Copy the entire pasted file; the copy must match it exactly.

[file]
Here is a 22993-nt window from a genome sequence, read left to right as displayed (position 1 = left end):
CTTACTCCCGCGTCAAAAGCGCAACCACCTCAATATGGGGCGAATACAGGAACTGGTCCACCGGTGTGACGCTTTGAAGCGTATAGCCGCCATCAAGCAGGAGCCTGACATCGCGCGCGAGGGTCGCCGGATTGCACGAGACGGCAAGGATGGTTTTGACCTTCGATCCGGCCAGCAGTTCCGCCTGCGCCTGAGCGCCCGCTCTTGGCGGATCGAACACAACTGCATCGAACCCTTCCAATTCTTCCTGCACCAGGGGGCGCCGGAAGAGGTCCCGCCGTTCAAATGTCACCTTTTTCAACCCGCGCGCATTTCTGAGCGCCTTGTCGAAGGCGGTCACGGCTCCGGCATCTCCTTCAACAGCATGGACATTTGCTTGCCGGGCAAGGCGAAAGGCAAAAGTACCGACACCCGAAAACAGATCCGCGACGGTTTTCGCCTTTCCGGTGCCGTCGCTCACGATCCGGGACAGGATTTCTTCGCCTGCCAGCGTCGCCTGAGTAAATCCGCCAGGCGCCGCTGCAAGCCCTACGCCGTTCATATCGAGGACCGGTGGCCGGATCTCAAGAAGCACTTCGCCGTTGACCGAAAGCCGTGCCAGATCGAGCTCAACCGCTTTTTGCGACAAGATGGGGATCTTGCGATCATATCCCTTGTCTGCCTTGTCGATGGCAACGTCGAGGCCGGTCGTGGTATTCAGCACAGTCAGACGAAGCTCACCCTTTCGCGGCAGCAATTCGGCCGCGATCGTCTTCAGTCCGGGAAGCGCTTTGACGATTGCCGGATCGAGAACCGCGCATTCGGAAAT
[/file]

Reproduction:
Here is a 22993-nt window from a genome sequence, read left to right as displayed (position 1 = left end):
CTTACTCCCGCGTCAAAAGCGCAACCACCTCAATATGGGGCGAATACAGGAACTGGTCCACCGGTGTGACGCTTTGAAGCGTATAGCCGCCATCAAGCAGGAGCCTGACATCGCGCGCGAGGGTCGCCGGATTGCACGAGACGGCAAGGATGGTTTTGACCTTCGATCCGGCCAGCAGTTCCGCCTGCGCCTGAGCGCCCGCTCTTGGCGGATCGAACACAACTGCATCGAACCCTTCCAATTCTTCCTGCACCAGGGGGCGCCGGAAGAGGTCCCGCCGTTCAAATGTCACCTTTTTCAACCCGCGCGCATTTCTGAGCGCCTTGTCGAAGGCGGTCACGGCTCCGGCATCTCCTTCAACAGCATGGACATTTGCTTGCCGGGCAAGGCGAAAGGCAAAAGTACCGACACCCGAAAACAGATCCGCGACGGTTTTCGCCTTTCCGGTGCCGTCGCTCACGATCCGGGACAGGATTTCTTCGCCTGCCAGCGTCGCCTGAGTAAATCCGCCAGGCGCCGCTGCAAGCCCTACGCCGTTCATATCGAGGACCGGTGGCCGGATCTCAAGAAGCACTTCGCCGTTGACCGAAAGCCGTGCCAGATCGAGCTCAACCGCTTTTTGCGACAAGATGGGGATCTTGCGATCATATCCCTTGTCTGCCTTGTCGATGGCAACGTCGAGGCCGGTCGTGGTATTCAGCACAGTCAGACGAAGCTCACCCTTTCGCGGCAGCAATTCGGCCGCGATCGTCTTCAGTCCGGGAAGCGCTTTGACGATTGCCGGATCGAGAACCGCGCATTCGGAAAT